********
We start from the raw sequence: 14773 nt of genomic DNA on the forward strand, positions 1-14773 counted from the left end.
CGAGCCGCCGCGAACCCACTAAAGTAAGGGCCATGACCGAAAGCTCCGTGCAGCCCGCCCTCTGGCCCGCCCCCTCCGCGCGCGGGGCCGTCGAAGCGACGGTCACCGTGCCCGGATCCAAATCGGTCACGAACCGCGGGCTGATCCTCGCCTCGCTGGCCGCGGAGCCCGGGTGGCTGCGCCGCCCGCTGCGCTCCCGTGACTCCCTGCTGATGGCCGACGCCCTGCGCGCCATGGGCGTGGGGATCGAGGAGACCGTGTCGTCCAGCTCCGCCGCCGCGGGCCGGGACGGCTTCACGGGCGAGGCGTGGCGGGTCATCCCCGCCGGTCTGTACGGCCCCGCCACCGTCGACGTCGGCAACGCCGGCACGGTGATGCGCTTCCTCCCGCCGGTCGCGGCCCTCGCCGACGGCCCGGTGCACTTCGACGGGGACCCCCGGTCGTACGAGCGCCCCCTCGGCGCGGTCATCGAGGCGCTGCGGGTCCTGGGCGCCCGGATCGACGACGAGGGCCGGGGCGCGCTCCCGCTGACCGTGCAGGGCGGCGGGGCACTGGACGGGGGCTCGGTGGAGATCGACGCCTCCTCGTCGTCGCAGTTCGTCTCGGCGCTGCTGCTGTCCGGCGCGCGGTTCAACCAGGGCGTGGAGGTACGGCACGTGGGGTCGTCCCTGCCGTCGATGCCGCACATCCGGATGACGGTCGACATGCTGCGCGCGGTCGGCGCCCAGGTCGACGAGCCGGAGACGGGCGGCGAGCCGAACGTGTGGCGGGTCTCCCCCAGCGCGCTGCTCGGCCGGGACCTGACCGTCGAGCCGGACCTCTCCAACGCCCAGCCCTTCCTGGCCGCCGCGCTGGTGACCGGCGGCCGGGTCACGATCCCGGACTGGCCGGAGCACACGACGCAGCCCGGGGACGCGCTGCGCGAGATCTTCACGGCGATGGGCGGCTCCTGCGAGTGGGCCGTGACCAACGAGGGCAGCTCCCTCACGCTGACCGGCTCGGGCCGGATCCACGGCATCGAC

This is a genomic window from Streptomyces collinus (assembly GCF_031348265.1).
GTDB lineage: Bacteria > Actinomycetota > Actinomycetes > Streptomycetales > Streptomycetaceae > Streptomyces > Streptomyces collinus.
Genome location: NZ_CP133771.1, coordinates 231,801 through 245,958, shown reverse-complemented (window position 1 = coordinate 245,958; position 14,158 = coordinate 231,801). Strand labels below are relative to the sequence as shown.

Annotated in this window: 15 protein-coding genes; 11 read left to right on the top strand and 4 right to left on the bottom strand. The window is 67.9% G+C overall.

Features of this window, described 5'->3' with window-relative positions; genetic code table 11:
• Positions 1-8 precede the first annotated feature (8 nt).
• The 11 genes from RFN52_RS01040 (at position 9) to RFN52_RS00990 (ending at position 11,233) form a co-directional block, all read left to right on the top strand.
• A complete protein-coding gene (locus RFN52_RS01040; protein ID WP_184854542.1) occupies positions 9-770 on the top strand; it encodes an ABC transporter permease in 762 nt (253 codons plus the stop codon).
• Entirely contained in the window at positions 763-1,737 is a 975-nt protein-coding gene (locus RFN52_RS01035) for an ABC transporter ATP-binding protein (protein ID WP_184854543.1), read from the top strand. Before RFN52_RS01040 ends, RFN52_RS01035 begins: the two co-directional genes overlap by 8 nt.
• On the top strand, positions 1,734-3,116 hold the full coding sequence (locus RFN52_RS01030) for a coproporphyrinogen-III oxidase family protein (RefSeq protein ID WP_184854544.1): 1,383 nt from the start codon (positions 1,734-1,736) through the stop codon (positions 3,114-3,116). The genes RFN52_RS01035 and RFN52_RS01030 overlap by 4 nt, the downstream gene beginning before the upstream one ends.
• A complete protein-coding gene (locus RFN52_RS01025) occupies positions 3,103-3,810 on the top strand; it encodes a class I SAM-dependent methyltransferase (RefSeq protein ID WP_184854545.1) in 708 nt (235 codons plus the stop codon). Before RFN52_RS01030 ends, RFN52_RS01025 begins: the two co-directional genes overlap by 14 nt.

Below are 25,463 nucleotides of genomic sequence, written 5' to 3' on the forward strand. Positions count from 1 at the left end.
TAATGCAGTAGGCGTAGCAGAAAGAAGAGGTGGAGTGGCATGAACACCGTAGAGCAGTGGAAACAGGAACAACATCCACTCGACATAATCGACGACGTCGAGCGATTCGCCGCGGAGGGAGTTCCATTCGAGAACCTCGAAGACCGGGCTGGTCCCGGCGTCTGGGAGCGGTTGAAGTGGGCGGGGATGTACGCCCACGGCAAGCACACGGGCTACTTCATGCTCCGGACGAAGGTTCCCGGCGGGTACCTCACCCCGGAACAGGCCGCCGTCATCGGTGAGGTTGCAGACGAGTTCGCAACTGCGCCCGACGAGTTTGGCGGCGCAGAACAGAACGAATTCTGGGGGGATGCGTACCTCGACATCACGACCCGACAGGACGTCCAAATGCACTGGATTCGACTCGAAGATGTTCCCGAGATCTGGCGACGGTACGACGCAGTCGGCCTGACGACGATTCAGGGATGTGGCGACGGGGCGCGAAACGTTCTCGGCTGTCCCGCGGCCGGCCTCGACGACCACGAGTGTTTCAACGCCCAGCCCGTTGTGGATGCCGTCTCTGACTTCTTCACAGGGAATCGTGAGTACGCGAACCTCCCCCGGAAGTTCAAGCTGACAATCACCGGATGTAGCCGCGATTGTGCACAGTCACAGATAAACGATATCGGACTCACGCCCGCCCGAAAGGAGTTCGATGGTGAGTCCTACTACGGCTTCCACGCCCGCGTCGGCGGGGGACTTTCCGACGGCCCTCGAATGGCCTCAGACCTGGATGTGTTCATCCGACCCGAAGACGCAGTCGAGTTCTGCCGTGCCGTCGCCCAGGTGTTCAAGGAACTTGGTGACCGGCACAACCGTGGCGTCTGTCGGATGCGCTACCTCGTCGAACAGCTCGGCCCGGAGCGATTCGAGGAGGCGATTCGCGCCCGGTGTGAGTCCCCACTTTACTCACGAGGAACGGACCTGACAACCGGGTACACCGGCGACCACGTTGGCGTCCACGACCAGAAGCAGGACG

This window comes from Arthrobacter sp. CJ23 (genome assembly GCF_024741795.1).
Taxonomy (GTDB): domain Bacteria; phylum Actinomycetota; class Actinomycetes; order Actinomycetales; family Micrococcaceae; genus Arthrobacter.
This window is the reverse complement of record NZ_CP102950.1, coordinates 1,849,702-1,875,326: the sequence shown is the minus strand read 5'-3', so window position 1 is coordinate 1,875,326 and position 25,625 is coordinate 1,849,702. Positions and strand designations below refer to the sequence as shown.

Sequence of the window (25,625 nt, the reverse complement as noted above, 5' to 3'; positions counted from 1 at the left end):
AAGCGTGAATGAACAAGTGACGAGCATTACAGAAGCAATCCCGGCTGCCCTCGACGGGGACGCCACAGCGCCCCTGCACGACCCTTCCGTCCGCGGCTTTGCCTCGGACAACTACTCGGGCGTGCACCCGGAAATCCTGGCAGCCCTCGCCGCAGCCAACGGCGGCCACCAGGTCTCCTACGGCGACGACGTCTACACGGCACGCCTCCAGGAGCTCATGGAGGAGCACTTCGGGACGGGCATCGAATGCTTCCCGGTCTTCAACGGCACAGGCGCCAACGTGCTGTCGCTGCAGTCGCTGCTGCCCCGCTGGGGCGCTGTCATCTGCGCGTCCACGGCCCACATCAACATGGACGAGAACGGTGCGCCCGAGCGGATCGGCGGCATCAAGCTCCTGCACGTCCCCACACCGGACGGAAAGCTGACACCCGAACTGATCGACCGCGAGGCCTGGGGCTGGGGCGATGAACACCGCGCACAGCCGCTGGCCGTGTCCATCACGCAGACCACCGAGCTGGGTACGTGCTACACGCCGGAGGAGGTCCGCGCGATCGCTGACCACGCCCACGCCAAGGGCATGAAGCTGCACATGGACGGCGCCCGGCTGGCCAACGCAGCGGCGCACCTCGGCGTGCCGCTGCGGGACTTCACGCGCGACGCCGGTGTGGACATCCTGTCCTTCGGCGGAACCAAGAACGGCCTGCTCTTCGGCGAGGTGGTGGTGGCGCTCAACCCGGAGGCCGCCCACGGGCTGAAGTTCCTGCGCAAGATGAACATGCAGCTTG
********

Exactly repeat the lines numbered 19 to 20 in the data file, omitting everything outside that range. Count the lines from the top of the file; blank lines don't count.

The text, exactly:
Sequence of the window (25,625 nt, the reverse complement as noted above, 5' to 3'; positions counted from 1 at the left end):
AAGCGTGAATGAACAAGTGACGAGCATTACAGAAGCAATCCCGGCTGCCCTCGACGGGGACGCCACAGCGCCCCTGCACGACCCTTCCGTCCGCGGCTTTGCCTCGGACAACTACTCGGGCGTGCACCCGGAAATCCTGGCAGCCCTCGCCGCAGCCAACGGCGGCCACCAGGTCTCCTACGGCGACGACGTCTACACGGCACGCCTCCAGGAGCTCATGGAGGAGCACTTCGGGACGGGCATCGAATGCTTCCCGGTCTTCAACGGCACAGGCGCCAACGTGCTGTCGCTGCAGTCGCTGCTGCCCCGCTGGGGCGCTGTCATCTGCGCGTCCACGGCCCACATCAACATGGACGAGAACGGTGCGCCCGAGCGGATCGGCGGCATCAAGCTCCTGCACGTCCCCACACCGGACGGAAAGCTGACACCCGAACTGATCGACCGCGAGGCCTGGGGCTGGGGCGATGAACACCGCGCACAGCCGCTGGCCGTGTCCATCACGCAGACCACCGAGCTGGGTACGTGCTACACGCCGGAGGAGGTCCGCGCGATCGCTGACCACGCCCACGCCAAGGGCATGAAGCTGCACATGGACGGCGCCCGGCTGGCCAACGCAGCGGCGCACCTCGGCGTGCCGCTGCGGGACTTCACGCGCGACGCCGGTGTGGACATCCTGTCCTTCGGCGGAACCAAGAACGGCCTGCTCTTCGGCGAGGTGGTGGTGGCGCTCAACCCGGAGGCCGCCCACGGGCTGAAGTTCCTGCGCAAGATGAACATGCAGCTTG